Clipper's Vera Cruise Build

Clipper's Vera Cruise Build

Wednesday, March 26, 2014

Keel Completed, Chine Started

Really, the title is a bit of a misnomer as there was very little left to do on the keel and I've only just started initial fitting of the chines. But it has been a while since I posted and the next round of work is going to be a lot of trial and error fitting with little to show, so rather than delay the next article, I am providing this short update.

All that remained to do on the keel was to add the hardware that fastens it to the frames, the stem, and the knee. The frames were fastened using #14 3 inch wood screws. The holes had to be recessed so that the screw heads are below the level of the keel. This is because eventually this surface will be faired at an angle to match the frame contours and I needed to insure that the screw heads would not be sticking up too high after the fairing.

I didn't have any good way of determining how deep to recess the heads other than to eyeball the angles of the frames and try and visualize where they would meet in the thickness of the keel. Then I recessed the holes slightly below where I though that angle was.

I learned a quick lesson in the application of these screws. All of these need to be pre-drilled and I did so, however, the drill bit was a bit on the small side. When I attempted to screw down the first screw, it got most of the way in and then snapped off!!

I had to break out a trusty screw extractor and after some effort, I managed to remove the broken off screw. I then went back though the hole with a slightly larger drill and was able to install all the remaining screws with no problem. One additional step I took was to place a small amount of epoxy resin in each screw hole before putting the screw in. This helps to seal the hole and the screw. After getting it into place I added an additional small amount over the screw head to completely seal it.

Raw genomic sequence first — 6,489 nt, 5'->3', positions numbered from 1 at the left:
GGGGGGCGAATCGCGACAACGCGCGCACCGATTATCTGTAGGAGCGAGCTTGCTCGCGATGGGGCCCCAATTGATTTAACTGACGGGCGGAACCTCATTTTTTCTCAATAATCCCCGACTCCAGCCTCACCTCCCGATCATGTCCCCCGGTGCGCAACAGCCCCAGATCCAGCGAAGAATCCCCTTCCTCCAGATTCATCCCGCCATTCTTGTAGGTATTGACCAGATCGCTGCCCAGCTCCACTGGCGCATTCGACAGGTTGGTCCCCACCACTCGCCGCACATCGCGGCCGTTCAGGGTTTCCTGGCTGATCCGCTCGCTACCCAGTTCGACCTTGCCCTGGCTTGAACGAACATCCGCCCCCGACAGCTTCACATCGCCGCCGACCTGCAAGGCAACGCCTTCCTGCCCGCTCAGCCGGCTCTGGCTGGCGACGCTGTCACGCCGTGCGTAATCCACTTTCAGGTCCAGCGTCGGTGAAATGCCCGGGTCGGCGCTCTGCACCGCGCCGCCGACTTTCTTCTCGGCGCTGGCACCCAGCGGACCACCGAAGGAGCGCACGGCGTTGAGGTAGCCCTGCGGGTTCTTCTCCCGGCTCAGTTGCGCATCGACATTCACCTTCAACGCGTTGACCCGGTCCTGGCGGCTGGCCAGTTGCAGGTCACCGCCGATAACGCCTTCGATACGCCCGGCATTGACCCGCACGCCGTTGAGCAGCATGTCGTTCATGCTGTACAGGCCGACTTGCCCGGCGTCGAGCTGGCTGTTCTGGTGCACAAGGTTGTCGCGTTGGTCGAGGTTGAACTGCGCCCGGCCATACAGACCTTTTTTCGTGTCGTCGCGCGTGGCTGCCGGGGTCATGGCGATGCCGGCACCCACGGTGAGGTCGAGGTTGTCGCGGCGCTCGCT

The stem and knee are fastened to the keel using the 6" long 3/8" carriage bolts and a matching washer and nut. I had previously drilled the holes in the stem and knee before attaching the keel and simply had to back drill through these holes to make the holes in the keel after it was installed.

Like the screw holes, the bolt heads also need to be recessed. The heads in the stem area are especially at risk of sticking up as quite a bit of keel will be faired away in this area. I bought a 1" Forstner bit to recess the hole. This simply cuts a 1" hole. I didn't want to drill all the way through, simply a small amount to provide the recess for the bolt heads.

The Forstner bit uses a centering point when drilling. This would normally cut into virgin wood as the larger hole is being cut. However I already had 3/8" holes in place. I needed some way to give the Forstner bit a centering point to bite into. What I did was temporarily insert 3/8" dowel rods into the holes before drilling. This worked great.

The knee bolts fit just fine and I quickly had them into position and tightened down. Like the screws, I applied epoxy resin on the bolt holes and around the bolt heads.

The stem bolts were a bit of a problem. Because of the notch in the stem and the recess for the bolt heads, the bolts were too long and when pressed all the way through the holes, I had smooth shank material showing in addition to the threaded  portion of the shank. Ideally you want little or no smooth portion showing so that when the nut is tightened down, it doesn't hit the end of the threads before tightening up against the part.